Drones: Revolutionizing the Future of Agriculture

Drones: Revolutionizing the Future of Agriculture

SHARE

There have been significant advancements in agricultural drone technology, over the last few years. From mapping and surveying to cropdusting and spraying, the applications of drones in agriculture are becoming more and more evident to farmers.

Drones for Agriculture. Picture Courtesy: USN NewsLatest research reports suggest that the Agricultural Drones Market size is expected to surpass $1 billion by 2024. Increasing automation due to lack of skilled resources and labor crisis will fuel the industry. Upcoming government initiatives across the agricultural industry will allow large and small operations to assist in effective farming practices.

AGRICULTURAL DRONES IN THE MARKET

Various types of drones are available in the market currently. Some of these are:

  1. eBee SQ, SenseFly
  2. AgDrone, Honeycomb
  3. Lancaster 5, PrecisionHawk
  4. AGCO Solo
  5. UX5, Trimble

AGRICUTURAL DRONE TECHNOLOGY

Precision Agriculture

Precision agriculture is a method in which farmers manage crops to ensure efficiency of inputs such as water and fertilizer, and to enhance productivity, quality, and yield. The term also involves minimizing pests, unwanted flooding, and disease. Unmanned Aerial Vehicles (UAVs) allow farmers to monitor crop and livestock conditions consistently by air to find problems that would not be visible in ground-level spot checks. An apt example, a farmer can inspect whether his crop is not being properly irrigated through time-lapse.

Mapping/Surveying

New agricultural drone models map/survey the crops. These UAVs are equipped with flight planning software that allows the user to draw around the area he or she needs to cover. As the UAV flies, it automatically takes pictures using built-in camera and (Global Positioning System) GPS to understand where to take a shot from.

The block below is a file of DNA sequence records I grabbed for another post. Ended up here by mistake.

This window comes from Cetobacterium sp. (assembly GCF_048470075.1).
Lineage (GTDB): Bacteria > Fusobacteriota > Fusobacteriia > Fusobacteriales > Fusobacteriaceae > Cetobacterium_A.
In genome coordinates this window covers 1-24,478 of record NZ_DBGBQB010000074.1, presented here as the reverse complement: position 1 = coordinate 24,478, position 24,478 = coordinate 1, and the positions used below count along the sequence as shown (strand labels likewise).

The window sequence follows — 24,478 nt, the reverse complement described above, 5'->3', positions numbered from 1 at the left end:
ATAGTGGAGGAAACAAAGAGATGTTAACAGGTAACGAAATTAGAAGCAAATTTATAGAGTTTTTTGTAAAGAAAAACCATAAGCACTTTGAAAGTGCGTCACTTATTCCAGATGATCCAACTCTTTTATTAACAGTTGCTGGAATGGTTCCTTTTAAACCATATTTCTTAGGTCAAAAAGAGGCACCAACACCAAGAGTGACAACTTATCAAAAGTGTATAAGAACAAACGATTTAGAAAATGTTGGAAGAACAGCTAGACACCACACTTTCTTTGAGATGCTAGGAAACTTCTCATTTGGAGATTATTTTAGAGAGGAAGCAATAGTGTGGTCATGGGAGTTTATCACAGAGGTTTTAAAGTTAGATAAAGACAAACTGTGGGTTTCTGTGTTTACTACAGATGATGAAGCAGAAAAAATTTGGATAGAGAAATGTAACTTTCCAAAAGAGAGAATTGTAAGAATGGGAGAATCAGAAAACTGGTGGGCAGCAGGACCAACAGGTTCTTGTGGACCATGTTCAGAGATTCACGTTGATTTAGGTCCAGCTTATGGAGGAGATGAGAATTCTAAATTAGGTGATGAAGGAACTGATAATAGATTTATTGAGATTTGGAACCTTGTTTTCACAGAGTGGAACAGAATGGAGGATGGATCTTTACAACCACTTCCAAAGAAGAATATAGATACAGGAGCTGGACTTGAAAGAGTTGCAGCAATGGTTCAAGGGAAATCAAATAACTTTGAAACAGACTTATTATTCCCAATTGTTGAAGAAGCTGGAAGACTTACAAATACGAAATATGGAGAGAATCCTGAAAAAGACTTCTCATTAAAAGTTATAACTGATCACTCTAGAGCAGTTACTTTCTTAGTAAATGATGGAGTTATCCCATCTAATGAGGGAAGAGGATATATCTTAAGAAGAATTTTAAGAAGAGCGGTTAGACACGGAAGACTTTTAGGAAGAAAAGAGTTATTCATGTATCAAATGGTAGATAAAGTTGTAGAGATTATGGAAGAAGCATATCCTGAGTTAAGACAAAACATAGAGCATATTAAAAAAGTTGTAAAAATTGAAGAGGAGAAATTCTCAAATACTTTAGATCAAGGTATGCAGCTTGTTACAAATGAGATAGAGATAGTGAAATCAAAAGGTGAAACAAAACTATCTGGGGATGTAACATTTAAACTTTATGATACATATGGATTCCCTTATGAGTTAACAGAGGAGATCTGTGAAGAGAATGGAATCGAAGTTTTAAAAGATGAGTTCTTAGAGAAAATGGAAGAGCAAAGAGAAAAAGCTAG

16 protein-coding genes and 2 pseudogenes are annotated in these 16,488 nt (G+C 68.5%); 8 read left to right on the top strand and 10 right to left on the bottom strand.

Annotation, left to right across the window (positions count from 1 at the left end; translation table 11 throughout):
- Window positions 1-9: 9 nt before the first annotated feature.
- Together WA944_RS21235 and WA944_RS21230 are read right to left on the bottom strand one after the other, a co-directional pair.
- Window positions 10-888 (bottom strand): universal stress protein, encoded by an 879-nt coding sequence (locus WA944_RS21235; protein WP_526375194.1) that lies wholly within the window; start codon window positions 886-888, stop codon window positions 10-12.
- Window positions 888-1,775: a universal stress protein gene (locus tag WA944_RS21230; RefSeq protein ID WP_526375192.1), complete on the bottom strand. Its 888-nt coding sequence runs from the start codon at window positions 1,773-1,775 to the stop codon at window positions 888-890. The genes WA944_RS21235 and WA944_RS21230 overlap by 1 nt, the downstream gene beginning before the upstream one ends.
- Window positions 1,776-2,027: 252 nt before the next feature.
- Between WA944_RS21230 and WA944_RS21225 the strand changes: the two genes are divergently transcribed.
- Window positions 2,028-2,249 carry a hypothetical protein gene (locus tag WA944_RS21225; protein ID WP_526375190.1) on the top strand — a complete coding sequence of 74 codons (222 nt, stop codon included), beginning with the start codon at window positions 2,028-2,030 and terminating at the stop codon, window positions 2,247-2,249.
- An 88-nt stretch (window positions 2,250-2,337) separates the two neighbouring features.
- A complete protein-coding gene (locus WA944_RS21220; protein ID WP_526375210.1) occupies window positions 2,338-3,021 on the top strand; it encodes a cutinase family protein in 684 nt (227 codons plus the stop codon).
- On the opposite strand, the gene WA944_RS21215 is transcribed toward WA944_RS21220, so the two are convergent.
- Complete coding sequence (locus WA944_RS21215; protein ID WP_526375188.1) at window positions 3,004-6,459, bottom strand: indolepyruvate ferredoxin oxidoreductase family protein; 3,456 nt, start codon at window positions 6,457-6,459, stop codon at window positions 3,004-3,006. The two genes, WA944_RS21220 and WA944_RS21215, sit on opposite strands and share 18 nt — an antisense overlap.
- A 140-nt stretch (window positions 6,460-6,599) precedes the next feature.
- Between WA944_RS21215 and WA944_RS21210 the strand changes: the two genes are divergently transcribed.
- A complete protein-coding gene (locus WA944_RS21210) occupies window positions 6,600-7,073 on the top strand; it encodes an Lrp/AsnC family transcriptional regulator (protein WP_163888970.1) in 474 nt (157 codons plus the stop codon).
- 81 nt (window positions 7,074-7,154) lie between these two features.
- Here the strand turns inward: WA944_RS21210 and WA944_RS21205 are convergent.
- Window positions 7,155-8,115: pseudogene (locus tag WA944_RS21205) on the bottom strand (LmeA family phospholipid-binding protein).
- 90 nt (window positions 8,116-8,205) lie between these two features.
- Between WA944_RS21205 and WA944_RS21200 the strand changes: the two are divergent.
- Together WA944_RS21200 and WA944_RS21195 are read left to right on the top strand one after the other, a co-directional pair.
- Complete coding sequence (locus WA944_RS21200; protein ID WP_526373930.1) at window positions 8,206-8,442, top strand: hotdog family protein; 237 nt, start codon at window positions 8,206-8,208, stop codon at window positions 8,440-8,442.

Cropdusting/Spraying

The drones are capable of spraying crops with more precision than a traditional tractor, which reduces costs, and potential pesticide exposure to workers who might have otherwise sprayed the crops. In 2015, the Yamaha RMAX became the first drone weighing more than 55 pounds to be approved in the U.S. The RMAX unmanned helicopter weighs about 141 pounds empty and is capable of carrying heavy loads of fertilizers and pesticides that weigh up to 61 pounds.

Drones for Agriculture- Cropdusting

FUTURE OF AGRICULTURAL DRONES

Zion Market Research has published a new report which reveals that the global agriculture drone market was valued at around USD 673.79 Million in 2015 and is expected to reach approximately USD 2,978.69 Million by 2021, growing at a CAGR of slightly above 28.11% between 2016 and 2021.

An array of smart farming methods and tools are in development and already in operation across the globe, but drones are without a doubt among the most apt and most widely used. Farmers today are incorporating drones into their operations and realising the power of this technology while generating higher revenue and a lower environmental impact.